just go an automated call from VISA Security Center today from 1-250-382-2126 (Victoria, BC) around 10:30am, requesting to accept “$400 charges to eBay and $1300 International Gift Card” charges by pressing 1 or decline press 2. I pressed 2 to decline but the automated request repeated a second time with the same request. I declined a second time and the call was disconnected and never called back. Good that I looked up this site

Daniel from GreedyRates says:

Hi Owen,
Happy to hear that we were here to help you flag this as a scam!

Steve-O says:

I just got that call today (I hung up) and went on the google to research and landed here.
You should NEVER press a requested button. Just hang up.

Daniel from GreedyRates says:

Hi Steve-o,
Solid advice. Stay safe!

Nish says:

I just got a similar call from 613-200-3340.

Automated call from Visa Security. Said I have two charges, $400 to eBay and $1,300 to international gift card or something. Asked me to hit 1 to accept charges and 2 to deny them.

I hung up.

Daniel from GreedyRates says:

Hi Nish,
Thanks for sharing and glad to hear you hung up. Stay frosty.

Kevin says:

Same one this morning; same automated message from a Toronto number (647) 246-6226. Hung up, called back and wouldn’t you know… number isn’t in service.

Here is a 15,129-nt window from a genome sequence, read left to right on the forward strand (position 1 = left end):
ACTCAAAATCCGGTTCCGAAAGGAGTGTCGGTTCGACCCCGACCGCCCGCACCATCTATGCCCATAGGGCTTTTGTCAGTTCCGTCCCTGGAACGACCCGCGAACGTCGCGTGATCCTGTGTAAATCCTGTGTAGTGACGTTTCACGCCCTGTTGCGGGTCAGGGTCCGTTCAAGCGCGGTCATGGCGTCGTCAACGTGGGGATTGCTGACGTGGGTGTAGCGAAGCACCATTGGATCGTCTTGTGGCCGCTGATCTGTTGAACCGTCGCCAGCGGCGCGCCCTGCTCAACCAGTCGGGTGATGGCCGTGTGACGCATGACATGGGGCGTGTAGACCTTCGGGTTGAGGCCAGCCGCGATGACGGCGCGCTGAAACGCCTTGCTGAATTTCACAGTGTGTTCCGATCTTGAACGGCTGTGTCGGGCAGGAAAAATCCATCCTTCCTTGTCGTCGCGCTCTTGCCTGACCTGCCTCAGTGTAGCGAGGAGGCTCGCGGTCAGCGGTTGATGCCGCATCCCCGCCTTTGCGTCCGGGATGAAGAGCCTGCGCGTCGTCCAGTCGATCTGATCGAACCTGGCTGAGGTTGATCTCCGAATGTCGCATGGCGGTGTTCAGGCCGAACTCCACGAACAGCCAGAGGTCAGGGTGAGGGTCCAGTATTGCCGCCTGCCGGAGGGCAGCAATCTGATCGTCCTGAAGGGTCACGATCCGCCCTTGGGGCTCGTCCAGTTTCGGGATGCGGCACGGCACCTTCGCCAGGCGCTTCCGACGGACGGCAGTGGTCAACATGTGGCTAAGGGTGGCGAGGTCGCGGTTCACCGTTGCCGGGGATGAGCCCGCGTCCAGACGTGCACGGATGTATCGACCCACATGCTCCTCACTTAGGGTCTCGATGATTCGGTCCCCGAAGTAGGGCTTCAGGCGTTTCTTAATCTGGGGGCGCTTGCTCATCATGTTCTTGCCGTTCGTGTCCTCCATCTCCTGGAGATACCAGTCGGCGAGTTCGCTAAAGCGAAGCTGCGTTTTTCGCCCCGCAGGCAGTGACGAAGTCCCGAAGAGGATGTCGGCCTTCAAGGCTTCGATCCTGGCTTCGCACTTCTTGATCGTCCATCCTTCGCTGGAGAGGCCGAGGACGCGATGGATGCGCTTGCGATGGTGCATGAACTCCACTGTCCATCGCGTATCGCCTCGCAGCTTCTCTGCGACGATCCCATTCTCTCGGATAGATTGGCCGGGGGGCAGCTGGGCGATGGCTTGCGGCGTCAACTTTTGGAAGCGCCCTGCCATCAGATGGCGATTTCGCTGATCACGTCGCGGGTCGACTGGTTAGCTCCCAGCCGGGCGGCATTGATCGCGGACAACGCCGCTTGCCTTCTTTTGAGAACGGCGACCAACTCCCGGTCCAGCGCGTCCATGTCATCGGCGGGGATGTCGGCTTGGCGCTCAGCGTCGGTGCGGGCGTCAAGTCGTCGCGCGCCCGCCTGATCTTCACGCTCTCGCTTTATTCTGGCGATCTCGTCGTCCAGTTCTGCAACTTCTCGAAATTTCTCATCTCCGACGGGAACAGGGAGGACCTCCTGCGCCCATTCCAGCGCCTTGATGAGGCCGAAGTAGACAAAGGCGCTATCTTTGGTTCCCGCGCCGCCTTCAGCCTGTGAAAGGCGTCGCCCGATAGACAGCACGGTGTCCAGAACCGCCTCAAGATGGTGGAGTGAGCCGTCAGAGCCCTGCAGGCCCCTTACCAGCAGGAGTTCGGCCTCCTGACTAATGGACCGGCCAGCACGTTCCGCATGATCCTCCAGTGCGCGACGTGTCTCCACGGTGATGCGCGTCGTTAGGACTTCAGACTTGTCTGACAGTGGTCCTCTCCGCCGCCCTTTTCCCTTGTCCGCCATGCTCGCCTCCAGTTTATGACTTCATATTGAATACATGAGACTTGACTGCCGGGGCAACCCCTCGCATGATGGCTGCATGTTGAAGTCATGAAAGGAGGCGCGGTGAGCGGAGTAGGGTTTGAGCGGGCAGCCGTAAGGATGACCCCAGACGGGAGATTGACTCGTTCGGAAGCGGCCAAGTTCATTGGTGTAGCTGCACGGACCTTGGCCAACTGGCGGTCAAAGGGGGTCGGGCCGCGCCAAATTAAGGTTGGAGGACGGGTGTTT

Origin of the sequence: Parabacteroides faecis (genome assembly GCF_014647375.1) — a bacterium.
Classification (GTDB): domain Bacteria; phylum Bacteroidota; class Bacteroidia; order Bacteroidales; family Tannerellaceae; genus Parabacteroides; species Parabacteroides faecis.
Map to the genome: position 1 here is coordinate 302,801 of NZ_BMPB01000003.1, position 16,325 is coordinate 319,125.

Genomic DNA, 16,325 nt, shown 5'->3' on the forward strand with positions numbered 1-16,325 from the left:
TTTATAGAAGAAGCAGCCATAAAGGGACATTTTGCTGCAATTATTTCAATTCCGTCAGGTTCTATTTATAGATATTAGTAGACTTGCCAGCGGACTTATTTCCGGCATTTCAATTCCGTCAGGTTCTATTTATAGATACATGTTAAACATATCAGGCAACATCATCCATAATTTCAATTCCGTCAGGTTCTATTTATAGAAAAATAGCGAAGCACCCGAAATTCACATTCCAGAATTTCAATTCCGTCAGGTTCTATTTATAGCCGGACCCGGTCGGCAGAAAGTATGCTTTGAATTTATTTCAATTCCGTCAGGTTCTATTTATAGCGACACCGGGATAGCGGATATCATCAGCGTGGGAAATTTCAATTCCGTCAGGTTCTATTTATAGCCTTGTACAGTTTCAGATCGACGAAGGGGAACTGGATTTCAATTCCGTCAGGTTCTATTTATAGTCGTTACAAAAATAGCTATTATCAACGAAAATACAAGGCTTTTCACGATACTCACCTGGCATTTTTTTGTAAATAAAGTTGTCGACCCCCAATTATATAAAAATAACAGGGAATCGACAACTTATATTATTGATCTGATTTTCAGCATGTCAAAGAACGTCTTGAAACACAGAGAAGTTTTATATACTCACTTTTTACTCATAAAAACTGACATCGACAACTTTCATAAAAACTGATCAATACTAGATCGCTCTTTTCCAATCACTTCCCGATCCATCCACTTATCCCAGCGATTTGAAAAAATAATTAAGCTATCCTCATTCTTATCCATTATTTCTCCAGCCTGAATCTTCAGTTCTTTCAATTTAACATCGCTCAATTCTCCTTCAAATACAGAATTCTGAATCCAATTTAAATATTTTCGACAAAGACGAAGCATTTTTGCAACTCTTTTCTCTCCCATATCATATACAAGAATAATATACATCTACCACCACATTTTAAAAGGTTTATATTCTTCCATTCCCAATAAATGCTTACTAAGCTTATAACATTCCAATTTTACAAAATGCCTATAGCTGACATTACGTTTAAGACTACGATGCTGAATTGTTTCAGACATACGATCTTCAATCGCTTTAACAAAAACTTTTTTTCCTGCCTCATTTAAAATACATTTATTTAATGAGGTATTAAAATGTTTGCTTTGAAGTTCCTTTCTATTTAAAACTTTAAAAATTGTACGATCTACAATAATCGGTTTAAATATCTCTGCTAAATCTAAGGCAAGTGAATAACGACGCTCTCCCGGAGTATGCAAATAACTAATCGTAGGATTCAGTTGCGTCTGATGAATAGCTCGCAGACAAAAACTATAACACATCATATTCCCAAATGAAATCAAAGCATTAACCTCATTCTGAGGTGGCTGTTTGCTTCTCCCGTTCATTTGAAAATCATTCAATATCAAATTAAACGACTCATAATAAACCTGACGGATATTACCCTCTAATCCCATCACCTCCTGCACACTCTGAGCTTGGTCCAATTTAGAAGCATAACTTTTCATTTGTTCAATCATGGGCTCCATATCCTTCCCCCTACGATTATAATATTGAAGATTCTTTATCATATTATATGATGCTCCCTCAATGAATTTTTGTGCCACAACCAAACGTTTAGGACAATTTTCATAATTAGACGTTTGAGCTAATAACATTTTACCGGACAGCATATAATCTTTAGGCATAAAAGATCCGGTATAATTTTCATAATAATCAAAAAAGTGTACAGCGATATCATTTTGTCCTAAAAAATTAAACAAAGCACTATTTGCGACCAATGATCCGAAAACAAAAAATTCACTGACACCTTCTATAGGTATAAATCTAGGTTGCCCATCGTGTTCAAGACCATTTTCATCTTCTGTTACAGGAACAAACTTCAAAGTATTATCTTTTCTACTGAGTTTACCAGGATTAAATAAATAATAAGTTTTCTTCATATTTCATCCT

Daniel from GreedyRates says:

Hi Kevin,
This one is a favorite scam for sure. Number not in service, isn’t that interesting. Thanks for reporting in.

Trish says:

I just got two of these calls in a row. “Your credit card has two suspicious charges…” blah, blah, blah. Since a) I don’t have a credit card and b) any legit financial or government institution would ask for me by name, I knew full well it was a scam and not nearly as entertaining as the time a scammer called, claiming to be from the IRS and that I owed back taxes or some such. I advised that scammer to be a bit more diligent in checking which country he was calling. Usually I just hang up on scammers, but that one amused me.

Daniel from GreedyRates says:

Hi Trish,
Had a good chuckle with this one. You’d think they’d check to see if you had a credit card first. I mean honestly, maybe it’s hard to find good scammers these days? Stay safe!

Mary says:

Received 2 automated calls this week claiming to be from Visa security about two transactions on my card. Guy came on the line saying hello, and when I said I wasn’t comfortable speaking to someone who called me about my credit card, he hung up. Phone numbers of callers 647-271-5528 and 905-328-3732.

Daniel from GreedyRates says:

Hi Mary,
Glad to hear you turned away a scammer and appreciate the warning!

Bill says: